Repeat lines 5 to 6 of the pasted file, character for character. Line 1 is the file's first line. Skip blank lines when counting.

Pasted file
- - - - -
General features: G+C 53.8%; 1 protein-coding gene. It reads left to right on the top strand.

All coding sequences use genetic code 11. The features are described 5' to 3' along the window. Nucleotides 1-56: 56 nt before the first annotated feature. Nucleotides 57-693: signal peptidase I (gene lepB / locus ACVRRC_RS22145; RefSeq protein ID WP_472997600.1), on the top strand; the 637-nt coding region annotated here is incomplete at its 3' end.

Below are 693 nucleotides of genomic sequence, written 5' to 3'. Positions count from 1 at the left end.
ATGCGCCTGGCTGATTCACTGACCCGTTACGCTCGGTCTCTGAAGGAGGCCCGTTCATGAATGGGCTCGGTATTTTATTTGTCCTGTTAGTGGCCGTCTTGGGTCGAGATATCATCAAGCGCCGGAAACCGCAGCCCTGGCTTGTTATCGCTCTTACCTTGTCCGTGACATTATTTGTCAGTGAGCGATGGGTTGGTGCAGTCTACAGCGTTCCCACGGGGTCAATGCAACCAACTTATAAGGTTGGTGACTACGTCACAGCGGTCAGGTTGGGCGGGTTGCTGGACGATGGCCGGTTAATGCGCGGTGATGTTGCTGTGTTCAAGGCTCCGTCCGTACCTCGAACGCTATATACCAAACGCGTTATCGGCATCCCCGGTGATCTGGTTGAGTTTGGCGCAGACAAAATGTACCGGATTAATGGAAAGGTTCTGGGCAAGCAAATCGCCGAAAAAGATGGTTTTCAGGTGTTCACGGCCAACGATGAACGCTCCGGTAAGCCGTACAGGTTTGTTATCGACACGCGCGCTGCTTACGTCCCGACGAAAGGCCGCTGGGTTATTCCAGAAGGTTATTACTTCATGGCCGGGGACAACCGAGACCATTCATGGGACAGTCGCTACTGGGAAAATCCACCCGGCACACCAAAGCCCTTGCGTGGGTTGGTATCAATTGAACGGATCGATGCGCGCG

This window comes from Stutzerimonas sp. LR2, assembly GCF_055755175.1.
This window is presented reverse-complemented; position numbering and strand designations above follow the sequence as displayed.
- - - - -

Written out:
This window comes from Stutzerimonas sp. LR2, assembly GCF_055755175.1.
This window is presented reverse-complemented; position numbering and strand designations above follow the sequence as displayed.